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Prison gerrymandering gives extra political power to legislators who have prisons in their districts. We put numbers on the problem and sparked a movement to protect our democratic process from the overgrown prison system.

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Justin Levitt explains prison-based gerrymandering

by Peter Wagner, May 23, 2011

I just discovered video of a presentation that Justin Levitt made at the Redrawing the Boundaries: A Midwest Redistricting Discussion in Chicago in October 2009. He explains the problem of prison-based gerrymandering and then leads a detailed discussion with advocates about the strategy and rationale for reform. Although dated, it’s worth watching.

Questions include:

  • How are incarcerated people counted?
  • How are college students and the military counted?
  • Is there any data on how many prisoners–during the census period–return to their home communities, and as a consequence should be counted in their home communities?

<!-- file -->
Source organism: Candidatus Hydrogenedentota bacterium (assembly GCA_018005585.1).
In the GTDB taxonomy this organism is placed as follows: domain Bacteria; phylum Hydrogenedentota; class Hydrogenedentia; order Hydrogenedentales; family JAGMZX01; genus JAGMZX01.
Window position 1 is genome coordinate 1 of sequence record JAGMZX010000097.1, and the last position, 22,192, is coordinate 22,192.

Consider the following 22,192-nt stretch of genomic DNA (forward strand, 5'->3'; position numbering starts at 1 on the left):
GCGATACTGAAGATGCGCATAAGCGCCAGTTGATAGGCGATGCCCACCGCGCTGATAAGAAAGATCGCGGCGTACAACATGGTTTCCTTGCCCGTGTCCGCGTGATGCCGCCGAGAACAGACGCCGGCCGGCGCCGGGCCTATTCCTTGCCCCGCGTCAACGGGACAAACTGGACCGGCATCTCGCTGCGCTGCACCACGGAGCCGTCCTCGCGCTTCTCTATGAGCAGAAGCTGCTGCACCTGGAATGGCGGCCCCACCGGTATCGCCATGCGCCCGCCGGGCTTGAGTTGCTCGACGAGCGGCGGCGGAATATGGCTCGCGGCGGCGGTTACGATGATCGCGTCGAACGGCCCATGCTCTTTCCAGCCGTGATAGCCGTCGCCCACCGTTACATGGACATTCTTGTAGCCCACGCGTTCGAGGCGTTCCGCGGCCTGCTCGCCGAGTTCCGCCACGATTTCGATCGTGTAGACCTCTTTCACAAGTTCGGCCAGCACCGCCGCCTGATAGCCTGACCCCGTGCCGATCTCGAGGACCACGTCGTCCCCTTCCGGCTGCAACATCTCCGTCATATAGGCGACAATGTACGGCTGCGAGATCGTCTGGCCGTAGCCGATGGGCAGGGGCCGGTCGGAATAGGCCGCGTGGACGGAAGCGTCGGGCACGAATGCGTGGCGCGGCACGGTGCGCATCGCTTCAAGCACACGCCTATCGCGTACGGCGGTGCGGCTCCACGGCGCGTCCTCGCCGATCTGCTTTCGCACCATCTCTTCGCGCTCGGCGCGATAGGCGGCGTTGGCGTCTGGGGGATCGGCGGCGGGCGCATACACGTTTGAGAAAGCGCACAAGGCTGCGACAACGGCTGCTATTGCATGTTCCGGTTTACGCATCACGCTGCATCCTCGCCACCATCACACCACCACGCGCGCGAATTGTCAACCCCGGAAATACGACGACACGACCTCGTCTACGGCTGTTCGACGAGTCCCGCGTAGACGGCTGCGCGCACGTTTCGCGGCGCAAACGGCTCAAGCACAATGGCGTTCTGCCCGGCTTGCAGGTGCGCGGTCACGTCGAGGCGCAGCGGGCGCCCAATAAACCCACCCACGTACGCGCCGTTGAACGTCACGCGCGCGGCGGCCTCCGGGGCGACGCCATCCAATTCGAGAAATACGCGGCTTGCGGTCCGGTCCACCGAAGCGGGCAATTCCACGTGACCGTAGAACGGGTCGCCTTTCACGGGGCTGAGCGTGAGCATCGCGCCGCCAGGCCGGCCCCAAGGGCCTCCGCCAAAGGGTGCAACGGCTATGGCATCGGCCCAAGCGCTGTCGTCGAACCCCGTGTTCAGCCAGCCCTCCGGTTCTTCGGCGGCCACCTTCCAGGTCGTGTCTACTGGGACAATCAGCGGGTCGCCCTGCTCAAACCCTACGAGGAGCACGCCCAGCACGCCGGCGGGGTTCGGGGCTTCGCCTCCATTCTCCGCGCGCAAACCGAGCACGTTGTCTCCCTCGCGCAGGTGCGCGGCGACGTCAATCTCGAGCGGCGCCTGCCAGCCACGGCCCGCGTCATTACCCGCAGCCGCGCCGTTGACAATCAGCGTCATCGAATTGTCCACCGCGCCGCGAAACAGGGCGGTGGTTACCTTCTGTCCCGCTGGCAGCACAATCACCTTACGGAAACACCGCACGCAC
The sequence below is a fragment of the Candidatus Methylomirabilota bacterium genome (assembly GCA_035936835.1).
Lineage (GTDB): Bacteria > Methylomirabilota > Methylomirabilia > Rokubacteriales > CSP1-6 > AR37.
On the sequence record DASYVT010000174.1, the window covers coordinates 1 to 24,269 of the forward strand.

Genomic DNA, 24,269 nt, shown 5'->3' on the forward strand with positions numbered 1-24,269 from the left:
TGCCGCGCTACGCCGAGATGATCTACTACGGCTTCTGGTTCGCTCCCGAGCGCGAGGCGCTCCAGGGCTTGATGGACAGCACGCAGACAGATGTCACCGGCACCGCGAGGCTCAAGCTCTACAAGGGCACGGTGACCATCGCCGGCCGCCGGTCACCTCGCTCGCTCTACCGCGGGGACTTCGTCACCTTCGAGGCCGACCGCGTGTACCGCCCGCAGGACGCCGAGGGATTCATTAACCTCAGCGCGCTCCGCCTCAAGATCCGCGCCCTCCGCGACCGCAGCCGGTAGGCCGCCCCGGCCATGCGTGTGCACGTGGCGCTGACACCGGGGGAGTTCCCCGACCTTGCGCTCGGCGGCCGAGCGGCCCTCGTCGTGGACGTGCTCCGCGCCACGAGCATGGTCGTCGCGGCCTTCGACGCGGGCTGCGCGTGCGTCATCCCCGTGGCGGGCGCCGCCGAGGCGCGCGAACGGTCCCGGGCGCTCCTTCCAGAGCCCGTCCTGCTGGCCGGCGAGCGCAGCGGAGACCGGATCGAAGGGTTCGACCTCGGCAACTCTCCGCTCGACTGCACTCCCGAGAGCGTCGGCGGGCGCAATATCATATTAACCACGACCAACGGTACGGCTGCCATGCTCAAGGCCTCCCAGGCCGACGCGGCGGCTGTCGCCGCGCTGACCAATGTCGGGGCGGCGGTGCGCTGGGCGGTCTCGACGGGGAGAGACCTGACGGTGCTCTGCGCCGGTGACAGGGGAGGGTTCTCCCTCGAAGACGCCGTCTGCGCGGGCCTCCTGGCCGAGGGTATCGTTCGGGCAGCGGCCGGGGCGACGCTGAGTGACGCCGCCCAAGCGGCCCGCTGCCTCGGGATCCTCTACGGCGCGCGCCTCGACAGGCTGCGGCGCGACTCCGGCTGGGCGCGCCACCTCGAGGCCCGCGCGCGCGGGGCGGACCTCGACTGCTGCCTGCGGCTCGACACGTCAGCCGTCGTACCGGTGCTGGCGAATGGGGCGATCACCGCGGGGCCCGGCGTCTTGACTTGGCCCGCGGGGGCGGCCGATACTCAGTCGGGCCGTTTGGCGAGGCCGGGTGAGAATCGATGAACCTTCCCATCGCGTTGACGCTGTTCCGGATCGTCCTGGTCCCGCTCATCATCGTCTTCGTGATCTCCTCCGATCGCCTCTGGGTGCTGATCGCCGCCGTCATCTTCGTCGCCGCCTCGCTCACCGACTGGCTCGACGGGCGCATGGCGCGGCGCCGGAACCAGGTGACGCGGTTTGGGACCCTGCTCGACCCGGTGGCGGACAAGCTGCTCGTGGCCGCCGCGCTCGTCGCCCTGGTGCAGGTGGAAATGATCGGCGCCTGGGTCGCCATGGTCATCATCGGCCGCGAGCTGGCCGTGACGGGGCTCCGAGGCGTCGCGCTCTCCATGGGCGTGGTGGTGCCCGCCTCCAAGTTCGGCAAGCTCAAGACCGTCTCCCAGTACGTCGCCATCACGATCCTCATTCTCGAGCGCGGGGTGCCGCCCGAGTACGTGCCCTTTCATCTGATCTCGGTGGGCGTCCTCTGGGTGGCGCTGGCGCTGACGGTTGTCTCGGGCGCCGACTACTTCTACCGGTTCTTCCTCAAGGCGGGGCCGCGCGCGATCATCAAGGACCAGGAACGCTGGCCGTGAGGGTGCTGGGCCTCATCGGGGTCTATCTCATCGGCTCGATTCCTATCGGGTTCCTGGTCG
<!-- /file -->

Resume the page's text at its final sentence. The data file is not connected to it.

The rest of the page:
• If a state government elects to alter its prison count, when does that take place?
  • What’s the incentive for someone who benefits from a prison population to demand a census recount?
  • What are the primary effects of counting incarcerated people where they are incarcerated?
  • Does counting incarcerated people differ when it comes to congressional districts–versus state and local districts?

For more with Justin Levitt, see my podcast “Address Unknown” Podcast Episode #1 where we discuss the optimal way to structure a bill to eliminate prison-based gerrymandering.

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